Some time last winter, the incomparable sj and I decided to do a deep dive into zombie movies from all over the world. I have a hobby horse about how egalitarian zombie movies are: They are the soccer of cinema, able to be made on a shoestring and an iPhone. They don’t necessarily require much in the way of acting, and can be shot on abandoned lots and in your nana’s backyard.
While this is true of post-apocalit in general, zombie movies are also incredibly local affairs, once the lights go out and the phones stop working. People either bunker up with their neighbors in a crisis situation which is bound to show the societal fractures in sharp relief, or head out onto the road, contemplating the blood-soaked landscape as it spools by. I tend to be real irritated with the American D-grade zombie movie — all that American exceptionalism, gendered violence, and authoritarianism sets my back — but I’m not as familiar with other countries’ stupid national ideals. Largely, these films were made (or became available to an American audience) in the last 5 years — I’m not trying to catalog all foreign zombie movies, but more hit the ones being made now, which speak to more current national hopes and fears. This is why I’ve included Peninsula, but not its predecessor, Train to Busan: more recent, more better.
So in the interests of international inquiry, let’s go around the world with zombies!
Canada/Mi’gmaq First Nation
Alright, teeechnically we watched this before we’d formally decided to go around the world with zombies, but it is nonetheless a) from not-America and b) completely flipping awesome. As far as I’m aware, Blood Quantum is the first Native zombie film ever made, and it’s absolutely perfect. It hit a lot of themes about colonialism that I wanted from Betaal — an (East) Indian series that features locals/aboriginal people against the ghosts of British imperialism — but Betaal ended up squandering its premise. Which is not to say that Blood Quantum isn’t uniquely, perfectly attuned to the concerns of Native America, instead of some generic colonialism theme.
Blood Quantum is set on the fictional Red Crow Mi’gmaq Reserve in Canada. It opens with a Native fisherman trying to gut salmon that refuse to stay dead, an image that becomes a little more freighted with meaning if you know the backstory of the decades of both legal and literal violence surrounding Mi’gmaw fishing rights. The film then follows Tribal policeman (and the fisherman’s son), Traylor, as he navigates his way through both the beginning of the zombie apocalypse and pretty messy family drama. Both of his sons end up in jail “on the other side of the line” (i.e. white people jail), and he leaves them to cool it while he deals with events peripheral to the oncoming zombie apocalypse. His sons are very clearly set up as oppositional but entwined: Lysol was the son Traylor had too young and too fucked up; Joseph clearly had a more stable home, but almost idolizes Lysol and his tough luck posturing.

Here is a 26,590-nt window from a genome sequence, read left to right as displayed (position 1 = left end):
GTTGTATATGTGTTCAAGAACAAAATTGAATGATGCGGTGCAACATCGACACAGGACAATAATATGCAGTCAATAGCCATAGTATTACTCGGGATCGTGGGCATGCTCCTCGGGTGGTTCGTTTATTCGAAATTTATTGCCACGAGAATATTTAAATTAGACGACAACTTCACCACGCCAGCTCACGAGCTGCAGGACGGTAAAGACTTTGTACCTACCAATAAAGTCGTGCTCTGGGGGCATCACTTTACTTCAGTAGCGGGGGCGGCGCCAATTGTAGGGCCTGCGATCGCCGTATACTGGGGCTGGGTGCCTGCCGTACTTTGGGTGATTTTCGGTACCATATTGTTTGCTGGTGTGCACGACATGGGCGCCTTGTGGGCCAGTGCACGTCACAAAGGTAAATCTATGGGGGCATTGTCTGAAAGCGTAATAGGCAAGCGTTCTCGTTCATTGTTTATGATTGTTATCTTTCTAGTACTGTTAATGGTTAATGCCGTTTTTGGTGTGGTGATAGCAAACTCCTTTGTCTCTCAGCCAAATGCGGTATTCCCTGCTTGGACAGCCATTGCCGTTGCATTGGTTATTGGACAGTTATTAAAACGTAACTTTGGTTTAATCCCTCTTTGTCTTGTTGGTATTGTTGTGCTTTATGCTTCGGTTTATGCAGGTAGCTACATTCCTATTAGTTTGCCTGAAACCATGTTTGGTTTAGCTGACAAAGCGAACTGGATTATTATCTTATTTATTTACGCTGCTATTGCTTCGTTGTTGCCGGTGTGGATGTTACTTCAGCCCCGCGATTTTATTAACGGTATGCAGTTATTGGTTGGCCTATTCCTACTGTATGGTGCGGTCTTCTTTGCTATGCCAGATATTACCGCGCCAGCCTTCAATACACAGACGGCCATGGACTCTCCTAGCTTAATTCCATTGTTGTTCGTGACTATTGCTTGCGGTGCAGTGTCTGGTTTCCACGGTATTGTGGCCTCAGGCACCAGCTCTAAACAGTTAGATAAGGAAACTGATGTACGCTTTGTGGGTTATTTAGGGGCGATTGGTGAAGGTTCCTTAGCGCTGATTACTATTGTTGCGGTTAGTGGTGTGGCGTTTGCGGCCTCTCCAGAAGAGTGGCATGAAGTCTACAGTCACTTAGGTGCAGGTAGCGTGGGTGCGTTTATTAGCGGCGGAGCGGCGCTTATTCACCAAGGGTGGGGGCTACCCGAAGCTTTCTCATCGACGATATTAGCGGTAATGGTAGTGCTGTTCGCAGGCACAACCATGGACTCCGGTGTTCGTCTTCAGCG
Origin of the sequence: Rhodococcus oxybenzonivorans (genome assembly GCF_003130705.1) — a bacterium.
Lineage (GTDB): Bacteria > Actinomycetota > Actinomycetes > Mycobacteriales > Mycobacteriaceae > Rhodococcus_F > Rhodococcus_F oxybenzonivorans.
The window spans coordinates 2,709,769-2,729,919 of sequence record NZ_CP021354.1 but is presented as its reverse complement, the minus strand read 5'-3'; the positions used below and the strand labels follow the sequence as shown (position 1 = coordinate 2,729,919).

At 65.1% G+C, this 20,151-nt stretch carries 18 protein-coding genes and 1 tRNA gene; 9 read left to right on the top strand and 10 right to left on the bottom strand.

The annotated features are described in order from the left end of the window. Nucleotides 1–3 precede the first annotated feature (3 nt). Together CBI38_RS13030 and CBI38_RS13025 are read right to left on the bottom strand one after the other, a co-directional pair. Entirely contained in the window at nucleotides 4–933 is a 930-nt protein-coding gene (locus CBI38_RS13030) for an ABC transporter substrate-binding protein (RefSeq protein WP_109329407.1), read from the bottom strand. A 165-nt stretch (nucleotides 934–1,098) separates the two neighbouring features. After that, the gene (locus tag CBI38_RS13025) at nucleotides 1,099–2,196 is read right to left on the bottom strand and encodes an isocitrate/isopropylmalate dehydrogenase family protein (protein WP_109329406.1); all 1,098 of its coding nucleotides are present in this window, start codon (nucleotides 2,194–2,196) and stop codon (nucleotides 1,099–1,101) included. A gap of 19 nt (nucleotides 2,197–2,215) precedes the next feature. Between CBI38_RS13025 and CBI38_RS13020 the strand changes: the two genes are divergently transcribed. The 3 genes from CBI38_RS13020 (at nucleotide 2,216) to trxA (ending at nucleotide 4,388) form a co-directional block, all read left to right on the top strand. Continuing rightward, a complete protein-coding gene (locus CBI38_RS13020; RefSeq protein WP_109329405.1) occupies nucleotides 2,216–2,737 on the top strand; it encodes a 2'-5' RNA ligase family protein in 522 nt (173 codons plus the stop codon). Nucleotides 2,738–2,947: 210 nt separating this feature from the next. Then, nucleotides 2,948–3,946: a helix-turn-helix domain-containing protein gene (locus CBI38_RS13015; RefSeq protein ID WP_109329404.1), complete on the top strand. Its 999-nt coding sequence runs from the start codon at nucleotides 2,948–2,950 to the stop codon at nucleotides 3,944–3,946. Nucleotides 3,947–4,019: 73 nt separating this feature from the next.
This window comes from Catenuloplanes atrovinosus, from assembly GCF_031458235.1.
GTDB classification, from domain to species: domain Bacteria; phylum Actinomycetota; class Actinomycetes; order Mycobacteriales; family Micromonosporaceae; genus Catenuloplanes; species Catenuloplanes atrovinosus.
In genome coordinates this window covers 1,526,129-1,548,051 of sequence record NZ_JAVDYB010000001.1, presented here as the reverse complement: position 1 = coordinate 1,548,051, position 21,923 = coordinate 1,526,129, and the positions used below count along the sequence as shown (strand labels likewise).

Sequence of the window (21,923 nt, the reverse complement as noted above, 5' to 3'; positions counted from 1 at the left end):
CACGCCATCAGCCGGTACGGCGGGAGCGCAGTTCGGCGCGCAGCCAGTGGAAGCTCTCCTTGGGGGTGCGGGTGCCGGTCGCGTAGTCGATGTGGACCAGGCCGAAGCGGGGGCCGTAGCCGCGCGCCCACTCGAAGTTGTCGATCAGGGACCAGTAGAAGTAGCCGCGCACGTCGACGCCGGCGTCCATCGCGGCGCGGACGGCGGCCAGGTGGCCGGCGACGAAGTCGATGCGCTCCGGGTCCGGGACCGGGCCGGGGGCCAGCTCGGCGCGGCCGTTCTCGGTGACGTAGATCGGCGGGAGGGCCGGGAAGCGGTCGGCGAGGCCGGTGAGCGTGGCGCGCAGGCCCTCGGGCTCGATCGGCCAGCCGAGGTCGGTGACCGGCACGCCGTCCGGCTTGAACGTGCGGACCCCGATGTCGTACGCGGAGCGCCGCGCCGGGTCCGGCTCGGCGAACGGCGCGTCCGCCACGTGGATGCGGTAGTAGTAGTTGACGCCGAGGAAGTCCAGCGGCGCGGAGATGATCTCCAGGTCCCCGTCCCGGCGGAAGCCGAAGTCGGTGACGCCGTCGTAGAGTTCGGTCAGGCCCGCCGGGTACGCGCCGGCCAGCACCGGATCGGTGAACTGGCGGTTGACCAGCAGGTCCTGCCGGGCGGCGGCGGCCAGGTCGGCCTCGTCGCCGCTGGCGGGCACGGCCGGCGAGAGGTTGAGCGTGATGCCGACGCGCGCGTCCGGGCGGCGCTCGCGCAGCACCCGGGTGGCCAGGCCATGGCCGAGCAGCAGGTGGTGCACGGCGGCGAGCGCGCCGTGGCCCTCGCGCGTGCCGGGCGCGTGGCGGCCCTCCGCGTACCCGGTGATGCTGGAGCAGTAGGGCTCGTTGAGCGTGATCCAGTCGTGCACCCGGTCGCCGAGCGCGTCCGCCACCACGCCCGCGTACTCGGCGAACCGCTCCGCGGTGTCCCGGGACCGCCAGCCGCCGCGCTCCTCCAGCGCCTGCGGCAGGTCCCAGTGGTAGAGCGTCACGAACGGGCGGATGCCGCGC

After this establishing opening, the movie jumps to the future several months later. Native Americans are immune to the zombie virus — though they are not immune to getting torn apart by zombified white people — so they’ve cut the bridges to the reserve and are riding out the zombie apocalypse the best they can. They are taking in non-zombie non-Natives, but that’s hugely problematic: white people are being dicks, as usual, attempting to recolonize the reserves now that their already colonized land is a shitshow. Traylor’s two sons come into increasing conflict: Lysol doesn’t want to take in any more white people, while Joseph and his pregnant white girlfriend keep bringing home survivors. The inevitable bloodbath is gleefully gory, and while the ending doesn’t go full nihilism, it’s still pretty damn grim.